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Honor Society of Nursing (STTI) answeredTypically during pregnancy, you want to add only about 300 extra calories a day - totaling about 2,500 calories daily. However, if you have high blood pressure that could lead to preeclampsia, gestational diabetes, edema, or anemia, your doctor may put certain restrictions on your diet. As always, be sure to avoid raw and uncooked foods, especially fish, during your pregnancy. Also, plenty of liquids can help with all of your pregnancy symptoms, including weight gain, leg cramps, and edema. You may also want to avoid caffeine if you feel that you are developing restless leg syndrome.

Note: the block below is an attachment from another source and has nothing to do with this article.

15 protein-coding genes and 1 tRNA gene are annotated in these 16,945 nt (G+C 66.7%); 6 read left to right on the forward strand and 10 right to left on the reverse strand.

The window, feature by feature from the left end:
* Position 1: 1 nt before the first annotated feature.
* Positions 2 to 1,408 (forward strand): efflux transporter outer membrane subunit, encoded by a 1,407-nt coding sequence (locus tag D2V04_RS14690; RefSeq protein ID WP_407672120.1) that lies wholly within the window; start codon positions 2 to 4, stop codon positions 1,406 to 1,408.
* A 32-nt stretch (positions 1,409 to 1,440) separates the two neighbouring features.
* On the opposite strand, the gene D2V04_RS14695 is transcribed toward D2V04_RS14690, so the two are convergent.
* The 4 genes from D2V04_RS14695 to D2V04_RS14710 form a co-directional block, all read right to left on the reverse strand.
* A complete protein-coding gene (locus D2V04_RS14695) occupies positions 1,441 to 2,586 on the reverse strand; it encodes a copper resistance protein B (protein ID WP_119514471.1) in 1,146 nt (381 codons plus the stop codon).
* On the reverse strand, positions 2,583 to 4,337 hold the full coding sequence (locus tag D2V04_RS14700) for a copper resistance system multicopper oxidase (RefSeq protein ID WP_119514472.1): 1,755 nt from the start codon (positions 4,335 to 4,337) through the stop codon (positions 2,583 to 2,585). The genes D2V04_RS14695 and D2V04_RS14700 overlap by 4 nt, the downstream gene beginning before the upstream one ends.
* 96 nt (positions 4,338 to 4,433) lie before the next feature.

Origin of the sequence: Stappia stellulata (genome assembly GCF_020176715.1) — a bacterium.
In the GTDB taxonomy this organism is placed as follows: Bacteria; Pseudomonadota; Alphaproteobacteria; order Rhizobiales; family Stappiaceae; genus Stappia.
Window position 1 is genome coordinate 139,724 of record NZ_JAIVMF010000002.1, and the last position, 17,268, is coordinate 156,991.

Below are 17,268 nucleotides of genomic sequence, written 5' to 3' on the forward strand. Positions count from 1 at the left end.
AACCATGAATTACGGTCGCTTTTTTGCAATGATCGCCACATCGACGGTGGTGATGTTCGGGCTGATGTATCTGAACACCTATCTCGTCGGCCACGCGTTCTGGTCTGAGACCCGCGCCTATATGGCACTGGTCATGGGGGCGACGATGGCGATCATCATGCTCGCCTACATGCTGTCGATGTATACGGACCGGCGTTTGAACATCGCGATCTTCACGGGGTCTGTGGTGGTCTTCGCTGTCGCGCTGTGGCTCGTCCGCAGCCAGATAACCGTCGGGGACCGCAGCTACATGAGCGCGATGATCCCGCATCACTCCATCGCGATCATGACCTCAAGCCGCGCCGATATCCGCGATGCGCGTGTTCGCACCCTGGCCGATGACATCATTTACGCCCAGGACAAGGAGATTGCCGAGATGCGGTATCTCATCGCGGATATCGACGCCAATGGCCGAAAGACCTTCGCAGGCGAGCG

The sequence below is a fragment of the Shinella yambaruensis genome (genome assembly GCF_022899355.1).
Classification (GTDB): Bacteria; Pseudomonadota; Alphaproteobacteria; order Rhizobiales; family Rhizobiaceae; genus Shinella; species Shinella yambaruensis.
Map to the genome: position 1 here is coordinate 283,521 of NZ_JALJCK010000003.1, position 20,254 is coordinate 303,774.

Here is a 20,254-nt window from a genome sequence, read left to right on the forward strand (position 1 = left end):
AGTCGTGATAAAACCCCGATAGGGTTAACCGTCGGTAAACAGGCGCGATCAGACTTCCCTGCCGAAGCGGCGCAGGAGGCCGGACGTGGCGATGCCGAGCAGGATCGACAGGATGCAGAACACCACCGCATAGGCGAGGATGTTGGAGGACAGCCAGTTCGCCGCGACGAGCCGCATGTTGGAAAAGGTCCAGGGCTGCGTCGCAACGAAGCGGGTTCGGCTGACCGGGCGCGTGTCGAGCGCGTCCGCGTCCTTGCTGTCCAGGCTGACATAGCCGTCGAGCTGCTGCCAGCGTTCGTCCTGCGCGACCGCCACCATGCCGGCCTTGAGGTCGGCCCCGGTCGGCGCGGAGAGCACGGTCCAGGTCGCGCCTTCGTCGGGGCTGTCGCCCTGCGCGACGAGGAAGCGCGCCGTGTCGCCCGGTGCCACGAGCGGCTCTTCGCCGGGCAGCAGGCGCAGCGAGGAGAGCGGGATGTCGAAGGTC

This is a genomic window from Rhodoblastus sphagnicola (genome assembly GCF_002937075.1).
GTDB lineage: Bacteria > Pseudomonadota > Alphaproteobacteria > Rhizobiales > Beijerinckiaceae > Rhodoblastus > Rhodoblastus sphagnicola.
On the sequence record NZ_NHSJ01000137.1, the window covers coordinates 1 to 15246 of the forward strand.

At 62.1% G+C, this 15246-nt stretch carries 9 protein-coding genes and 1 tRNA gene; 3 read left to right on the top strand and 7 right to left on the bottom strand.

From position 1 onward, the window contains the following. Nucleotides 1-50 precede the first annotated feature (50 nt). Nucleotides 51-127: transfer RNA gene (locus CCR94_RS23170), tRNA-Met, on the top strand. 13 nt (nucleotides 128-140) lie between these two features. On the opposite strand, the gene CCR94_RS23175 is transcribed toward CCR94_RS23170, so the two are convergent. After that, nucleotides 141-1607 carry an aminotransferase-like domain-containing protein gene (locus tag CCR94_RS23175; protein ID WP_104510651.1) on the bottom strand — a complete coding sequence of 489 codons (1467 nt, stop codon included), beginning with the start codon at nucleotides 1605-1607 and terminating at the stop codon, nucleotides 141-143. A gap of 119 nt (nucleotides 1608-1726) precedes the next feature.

Continuing to eat a healthy, nutrient dense diet is important. At this stage of pregnancy the fetus is growing and beginning to store fat, therefore adequate protein and sources of iron are important. The pressure of the growing uterus on the stomach and intestine may cause heartburn, indigestion and constipation. Therefore small frequent meals may be better tolerated and result in less GI discomfort. Also good fluid intake is important to prevent constipation and to maintain blood flow through the placenta. As always, avoid alcohol, excessive caffeine, and any food that is eaten raw or have high levels of mercury is a good practice.